Brightlands Materials of the Future Series announces the ONLINE Materials 4 Sustainable Mobility Conference on March 23.
Electrification, digitalization, autonomous driving and new mobility concepts will help define the future of mobility. These mega trends will fundamentally change the way we think about cars and mobility as a whole, and will have a major impact on the various value-chains. This will create a significant shift in use of materials.
The focus topics of the conference include:
• Ability to embed electronics, lighting and sensing devices
• Durability / Cleanability of materials and coatings
• Noise reduction, thermal management, vibration management
• Sustainability (Life Cycle Assessment)
• Production technologies like Additive Manufacturing and hybrid technologies
Succeeding in the emerging mobility landscape will likely require materials companies to dramatically re-evaluate how they do business. Instead of the traditional approach of developing a new material, companies have to collaborate across the value chain, from design to full-scale production.
The following speakers have confirmed to speak (and counting):
• Barend Ubbink, Project Manager | Quality Assurance, ARN
• Daniel Tyrkas, Director Automotive Solutions, Mitsubishi Chemical Europe, on ‘Biobased high performance materials for automotive interior applications’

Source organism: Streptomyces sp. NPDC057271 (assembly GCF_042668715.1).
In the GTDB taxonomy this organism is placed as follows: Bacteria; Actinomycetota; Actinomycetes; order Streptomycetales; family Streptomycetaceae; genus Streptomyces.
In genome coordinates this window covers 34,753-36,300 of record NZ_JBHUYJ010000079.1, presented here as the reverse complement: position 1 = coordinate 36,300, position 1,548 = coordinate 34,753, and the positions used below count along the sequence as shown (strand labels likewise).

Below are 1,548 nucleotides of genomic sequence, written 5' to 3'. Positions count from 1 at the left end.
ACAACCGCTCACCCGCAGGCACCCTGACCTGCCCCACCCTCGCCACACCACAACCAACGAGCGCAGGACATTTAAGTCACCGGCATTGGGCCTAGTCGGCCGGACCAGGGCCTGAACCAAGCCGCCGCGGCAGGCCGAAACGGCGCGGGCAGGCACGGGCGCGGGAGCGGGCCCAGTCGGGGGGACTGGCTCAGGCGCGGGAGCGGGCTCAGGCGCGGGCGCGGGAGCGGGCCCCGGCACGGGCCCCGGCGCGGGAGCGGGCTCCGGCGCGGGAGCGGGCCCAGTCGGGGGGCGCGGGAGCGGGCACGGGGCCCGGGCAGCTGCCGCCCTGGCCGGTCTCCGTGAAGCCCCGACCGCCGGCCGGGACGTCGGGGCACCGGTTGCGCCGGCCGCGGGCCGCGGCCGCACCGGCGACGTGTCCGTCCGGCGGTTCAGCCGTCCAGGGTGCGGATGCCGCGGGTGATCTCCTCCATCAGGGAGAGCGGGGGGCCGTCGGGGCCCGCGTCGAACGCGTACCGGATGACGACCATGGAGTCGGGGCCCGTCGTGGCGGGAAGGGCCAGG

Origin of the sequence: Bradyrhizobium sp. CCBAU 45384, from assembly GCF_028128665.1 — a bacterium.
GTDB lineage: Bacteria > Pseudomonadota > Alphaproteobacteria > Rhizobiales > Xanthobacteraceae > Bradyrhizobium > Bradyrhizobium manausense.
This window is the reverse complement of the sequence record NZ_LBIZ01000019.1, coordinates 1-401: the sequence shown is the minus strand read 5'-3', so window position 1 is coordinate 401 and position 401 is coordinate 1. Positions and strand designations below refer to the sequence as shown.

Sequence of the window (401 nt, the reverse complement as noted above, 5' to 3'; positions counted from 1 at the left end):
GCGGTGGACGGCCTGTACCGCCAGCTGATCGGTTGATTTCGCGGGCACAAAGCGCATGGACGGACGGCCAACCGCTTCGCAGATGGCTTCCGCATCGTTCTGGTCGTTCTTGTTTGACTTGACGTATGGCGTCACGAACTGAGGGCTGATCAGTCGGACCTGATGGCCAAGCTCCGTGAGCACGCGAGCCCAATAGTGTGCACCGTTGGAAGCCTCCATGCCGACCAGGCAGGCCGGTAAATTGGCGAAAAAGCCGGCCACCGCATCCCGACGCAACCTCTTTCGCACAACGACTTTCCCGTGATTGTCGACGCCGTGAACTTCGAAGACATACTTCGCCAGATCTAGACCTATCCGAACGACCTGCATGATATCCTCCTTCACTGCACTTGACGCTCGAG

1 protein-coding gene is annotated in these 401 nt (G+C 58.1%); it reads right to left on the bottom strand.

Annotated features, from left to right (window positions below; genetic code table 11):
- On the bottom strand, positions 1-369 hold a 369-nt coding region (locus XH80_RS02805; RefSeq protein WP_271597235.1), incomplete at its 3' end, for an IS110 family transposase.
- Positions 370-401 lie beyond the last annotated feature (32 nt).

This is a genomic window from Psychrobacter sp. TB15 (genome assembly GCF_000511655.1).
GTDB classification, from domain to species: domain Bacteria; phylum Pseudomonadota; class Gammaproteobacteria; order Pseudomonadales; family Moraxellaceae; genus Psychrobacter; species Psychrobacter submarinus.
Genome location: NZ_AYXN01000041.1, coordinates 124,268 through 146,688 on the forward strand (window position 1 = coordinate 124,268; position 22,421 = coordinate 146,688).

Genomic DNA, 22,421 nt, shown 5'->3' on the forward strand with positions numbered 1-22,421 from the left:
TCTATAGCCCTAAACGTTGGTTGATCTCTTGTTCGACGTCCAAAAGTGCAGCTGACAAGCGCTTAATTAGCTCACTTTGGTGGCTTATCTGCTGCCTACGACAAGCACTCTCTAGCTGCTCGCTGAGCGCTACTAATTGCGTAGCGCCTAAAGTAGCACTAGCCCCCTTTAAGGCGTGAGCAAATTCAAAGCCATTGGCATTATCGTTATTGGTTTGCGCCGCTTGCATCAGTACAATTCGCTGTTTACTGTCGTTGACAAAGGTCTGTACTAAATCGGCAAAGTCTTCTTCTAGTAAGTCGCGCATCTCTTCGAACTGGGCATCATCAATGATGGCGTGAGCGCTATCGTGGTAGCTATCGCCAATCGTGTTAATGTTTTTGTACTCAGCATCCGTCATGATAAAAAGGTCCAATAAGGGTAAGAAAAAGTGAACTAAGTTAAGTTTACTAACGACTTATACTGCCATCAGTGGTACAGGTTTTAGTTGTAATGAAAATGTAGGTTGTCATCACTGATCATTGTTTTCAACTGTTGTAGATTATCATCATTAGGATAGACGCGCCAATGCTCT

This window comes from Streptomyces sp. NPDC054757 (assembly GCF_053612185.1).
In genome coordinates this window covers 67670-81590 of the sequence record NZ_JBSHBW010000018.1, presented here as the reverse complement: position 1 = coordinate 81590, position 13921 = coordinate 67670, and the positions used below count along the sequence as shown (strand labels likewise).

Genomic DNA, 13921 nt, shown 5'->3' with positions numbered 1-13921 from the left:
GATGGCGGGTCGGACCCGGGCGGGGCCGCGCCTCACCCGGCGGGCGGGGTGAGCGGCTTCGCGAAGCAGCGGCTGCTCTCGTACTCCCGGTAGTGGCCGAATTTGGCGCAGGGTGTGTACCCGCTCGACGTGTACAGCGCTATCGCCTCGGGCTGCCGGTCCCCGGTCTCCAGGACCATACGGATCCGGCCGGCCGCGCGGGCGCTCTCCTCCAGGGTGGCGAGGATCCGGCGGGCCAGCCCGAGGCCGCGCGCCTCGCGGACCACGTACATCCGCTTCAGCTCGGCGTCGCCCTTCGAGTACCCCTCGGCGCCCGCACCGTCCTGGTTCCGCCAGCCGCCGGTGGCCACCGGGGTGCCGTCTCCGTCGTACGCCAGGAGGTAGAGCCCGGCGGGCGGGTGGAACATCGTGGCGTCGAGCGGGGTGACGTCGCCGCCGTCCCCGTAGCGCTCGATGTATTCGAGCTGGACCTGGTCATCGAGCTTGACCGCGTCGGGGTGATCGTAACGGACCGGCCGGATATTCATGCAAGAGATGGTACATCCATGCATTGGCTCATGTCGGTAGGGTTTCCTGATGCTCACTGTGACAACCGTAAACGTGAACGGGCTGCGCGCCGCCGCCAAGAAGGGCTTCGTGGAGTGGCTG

• Marc Huisman, Program Manager Lightweight Automotive, Brightlands Materials Center
• Luc van Neer, CEO, FAST Automotive Group
• Paul Habets, Director Marketing & Sales, Fibrant
Materials 4 Sustainable Fashion Conference (20 April 2021, ONLINE) proposes to start looking at the apparel industry in a new, circular way, which is necessary since the dramatic changes in the fashion industry during the past decades have an enormous impact on the environment. Accordingly, the focus topics include: Bio-mass/biobased elastomer technology | Sustainable fibers | Sustainable alternatives for dyes and other add-ons | Traceability and Transparency in the value chain | Design for recycling. Succeeding in this new circular textile / fashion value chain will likely require materials companies to dramatically re-evaluate how they do business. Instead of the traditional approach of developing a new material, companies have to collaborate across the value chain, from design to full-scale production and reuse / recycling.